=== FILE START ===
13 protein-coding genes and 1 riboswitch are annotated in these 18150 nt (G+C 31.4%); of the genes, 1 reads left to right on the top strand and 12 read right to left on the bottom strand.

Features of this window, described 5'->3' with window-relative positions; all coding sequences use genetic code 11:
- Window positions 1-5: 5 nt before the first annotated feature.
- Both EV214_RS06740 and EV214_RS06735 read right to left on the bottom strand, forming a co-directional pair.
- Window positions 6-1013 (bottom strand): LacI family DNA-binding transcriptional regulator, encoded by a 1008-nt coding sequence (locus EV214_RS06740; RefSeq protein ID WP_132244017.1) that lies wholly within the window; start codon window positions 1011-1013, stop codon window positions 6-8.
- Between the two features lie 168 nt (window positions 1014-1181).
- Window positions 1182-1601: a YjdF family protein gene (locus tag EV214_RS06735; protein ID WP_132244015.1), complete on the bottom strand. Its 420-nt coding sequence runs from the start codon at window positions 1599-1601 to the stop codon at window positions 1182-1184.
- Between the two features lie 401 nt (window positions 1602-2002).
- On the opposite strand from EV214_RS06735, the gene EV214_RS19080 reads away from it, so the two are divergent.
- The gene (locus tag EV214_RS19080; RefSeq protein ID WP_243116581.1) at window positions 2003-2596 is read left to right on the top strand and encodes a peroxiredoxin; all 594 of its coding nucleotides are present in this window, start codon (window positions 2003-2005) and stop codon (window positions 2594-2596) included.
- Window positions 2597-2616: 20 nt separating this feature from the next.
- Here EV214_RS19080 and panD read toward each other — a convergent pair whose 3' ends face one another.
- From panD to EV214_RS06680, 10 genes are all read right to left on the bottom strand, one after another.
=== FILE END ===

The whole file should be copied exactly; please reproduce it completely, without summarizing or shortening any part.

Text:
13 protein-coding genes and 1 riboswitch are annotated in these 18150 nt (G+C 31.4%); of the genes, 1 reads left to right on the top strand and 12 read right to left on the bottom strand.

Features of this window, described 5'->3' with window-relative positions; all coding sequences use genetic code 11:
- Window positions 1-5: 5 nt before the first annotated feature.
- Both EV214_RS06740 and EV214_RS06735 read right to left on the bottom strand, forming a co-directional pair.
- Window positions 6-1013 (bottom strand): LacI family DNA-binding transcriptional regulator, encoded by a 1008-nt coding sequence (locus EV214_RS06740; RefSeq protein ID WP_132244017.1) that lies wholly within the window; start codon window positions 1011-1013, stop codon window positions 6-8.
- Between the two features lie 168 nt (window positions 1014-1181).
- Window positions 1182-1601: a YjdF family protein gene (locus tag EV214_RS06735; protein ID WP_132244015.1), complete on the bottom strand. Its 420-nt coding sequence runs from the start codon at window positions 1599-1601 to the stop codon at window positions 1182-1184.
- Between the two features lie 401 nt (window positions 1602-2002).
- On the opposite strand from EV214_RS06735, the gene EV214_RS19080 reads away from it, so the two are divergent.
- The gene (locus tag EV214_RS19080; RefSeq protein ID WP_243116581.1) at window positions 2003-2596 is read left to right on the top strand and encodes a peroxiredoxin; all 594 of its coding nucleotides are present in this window, start codon (window positions 2003-2005) and stop codon (window positions 2594-2596) included.
- Window positions 2597-2616: 20 nt separating this feature from the next.
- Here EV214_RS19080 and panD read toward each other — a convergent pair whose 3' ends face one another.
- From panD to EV214_RS06680, 10 genes are all read right to left on the bottom strand, one after another.